"A Decent External Sorrow": Death, Mourning, and the American Revolution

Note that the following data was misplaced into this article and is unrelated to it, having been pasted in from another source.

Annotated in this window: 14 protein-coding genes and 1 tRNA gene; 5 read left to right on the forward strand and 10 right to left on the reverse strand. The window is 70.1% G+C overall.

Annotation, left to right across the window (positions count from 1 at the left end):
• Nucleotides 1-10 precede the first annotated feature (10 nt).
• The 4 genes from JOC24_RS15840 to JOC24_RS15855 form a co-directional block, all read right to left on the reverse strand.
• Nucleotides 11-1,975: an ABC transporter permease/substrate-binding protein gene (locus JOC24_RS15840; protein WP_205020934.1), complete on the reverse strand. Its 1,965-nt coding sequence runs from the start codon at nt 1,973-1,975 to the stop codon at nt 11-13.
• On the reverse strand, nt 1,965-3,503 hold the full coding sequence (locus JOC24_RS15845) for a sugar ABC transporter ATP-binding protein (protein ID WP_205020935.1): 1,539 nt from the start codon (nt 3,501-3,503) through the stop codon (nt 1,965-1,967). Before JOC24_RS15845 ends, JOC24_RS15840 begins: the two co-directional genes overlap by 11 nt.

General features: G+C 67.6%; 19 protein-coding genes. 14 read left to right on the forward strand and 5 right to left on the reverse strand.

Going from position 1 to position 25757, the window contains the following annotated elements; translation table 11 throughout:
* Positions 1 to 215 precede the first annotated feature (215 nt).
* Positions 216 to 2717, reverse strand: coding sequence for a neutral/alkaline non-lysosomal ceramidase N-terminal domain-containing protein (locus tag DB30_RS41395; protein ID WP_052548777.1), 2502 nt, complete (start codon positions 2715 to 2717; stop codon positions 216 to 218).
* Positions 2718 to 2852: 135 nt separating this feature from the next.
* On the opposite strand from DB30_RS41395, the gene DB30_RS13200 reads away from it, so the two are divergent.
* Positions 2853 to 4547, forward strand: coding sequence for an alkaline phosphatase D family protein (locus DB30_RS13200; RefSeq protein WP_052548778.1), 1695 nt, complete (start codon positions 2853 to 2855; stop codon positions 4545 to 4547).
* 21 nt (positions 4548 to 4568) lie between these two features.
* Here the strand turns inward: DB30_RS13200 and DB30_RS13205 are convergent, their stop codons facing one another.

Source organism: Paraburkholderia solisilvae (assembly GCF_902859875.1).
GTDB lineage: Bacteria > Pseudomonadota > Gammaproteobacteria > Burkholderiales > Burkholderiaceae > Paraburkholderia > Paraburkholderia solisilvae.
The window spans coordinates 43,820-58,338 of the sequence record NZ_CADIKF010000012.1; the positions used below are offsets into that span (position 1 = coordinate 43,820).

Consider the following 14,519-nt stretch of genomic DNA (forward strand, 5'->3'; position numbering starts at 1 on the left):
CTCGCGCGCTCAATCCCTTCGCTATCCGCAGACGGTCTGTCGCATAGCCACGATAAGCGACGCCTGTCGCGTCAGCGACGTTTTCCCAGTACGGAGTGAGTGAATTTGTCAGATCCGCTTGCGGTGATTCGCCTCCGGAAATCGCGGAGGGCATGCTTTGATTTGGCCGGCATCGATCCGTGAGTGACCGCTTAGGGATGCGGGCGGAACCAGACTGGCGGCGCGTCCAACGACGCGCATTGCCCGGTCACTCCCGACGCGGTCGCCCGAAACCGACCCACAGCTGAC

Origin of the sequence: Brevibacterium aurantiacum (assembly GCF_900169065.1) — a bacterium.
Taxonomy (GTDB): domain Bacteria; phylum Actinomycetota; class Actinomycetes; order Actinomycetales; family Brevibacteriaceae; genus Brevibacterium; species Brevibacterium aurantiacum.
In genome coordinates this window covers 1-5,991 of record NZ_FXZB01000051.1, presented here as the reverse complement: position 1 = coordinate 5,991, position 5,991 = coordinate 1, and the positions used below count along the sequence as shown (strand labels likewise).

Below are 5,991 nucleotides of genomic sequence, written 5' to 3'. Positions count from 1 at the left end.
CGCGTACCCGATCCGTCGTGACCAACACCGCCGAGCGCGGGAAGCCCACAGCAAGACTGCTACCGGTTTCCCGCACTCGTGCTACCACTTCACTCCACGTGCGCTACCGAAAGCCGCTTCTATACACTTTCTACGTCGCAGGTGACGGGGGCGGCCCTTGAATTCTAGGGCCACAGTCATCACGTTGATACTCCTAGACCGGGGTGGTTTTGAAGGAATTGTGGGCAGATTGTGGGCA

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This dissertation argues that the study of eighteenth-century deathways provide important perspectives on the lives and experiences of those who lived through the colonial era, the Imperial Crisis, the American Revolution, and the early national period. Beginning with a broad survey of funereal culture in colonial America, it shows that individuals used their mourning customs to make public and private statements about a variety of topics ranging from proper social relationships to intimate matters of religious conviction and personal feelings. It also demonstrates that, as Americans faced the numerous challenges and changes of the eighteenth century, they adapted their funeral customs to suit new circumstances and worldviews. Thus, as tensions arose between Great Britain and its North American colonies over issues of Parliamentary policy, American protestors expressed their discontent by staging mock funerals and executions of government officials. At the same time, they boycotted imported mourning accessories in an attempt, not only to put economic pressure on Britain, but also to demonstrate a willingness to sacrifice public status and private comfort to preserve colonial liberties. When American resistance to British rule broke out into armed conflict, wartime disruptions to burial customs required further changes and new understandings of funeral rites. By both tradition and official regulations, differences in military rank usually served as the most important consideration in soldiers’ funerals. However, strict separation between officers and the rank-and-file, and sometimes even broader conventions of “decent” burials, were often subject to the vagaries of war. When casualties were high, or when armies had to move quickly, the disposal of the dead took second place to the imperatives of military strategy. Similarly, the crowded and unsanitary conditions of hospitals and wartime prisons often led to perfunctory or even indecent interments as burial parties struggled to deal with high mortality rates and the callousness of enemy captors. These significant departures from traditional funeral rites often distressed soldiers as they witnessed the deaths of their friends, neighbors, and comrades. Many tried to provide whatever final respects they could to the fallen, even as official rhetoric encouraged them to believe that the approbation of God and country would serve as ample reward for patriots’ sacrifice. In the years after the war, funereal culture became one arena in which Americans attempted to work out the meaning of the ideals that had underpinned the War for Independence. As many began to look forward to the return of traditional mourning practices, the growth of religious freedom and promises of liberty and natural equality encouraged individuals to use their funeral customs to communicate new denominational alliances and to challenge older ideas about social hierarchies. These changes encouraged churches to adapt their approach to the final services that they offered, prompted merchants to return to offering a wide array of mourning accessories, and encouraged the growth of the undertaking profession in America. At the same time, the fallen soldiers of the Revolution, as well as those who survived the conflict, presented special challenges as the nation attempted to grapple with the legacies of the war. Ultimately, the task of finally reconciling with the dead of the American Revolution would fall to later generations as they defined their own relationship to the nation’s founding conflict.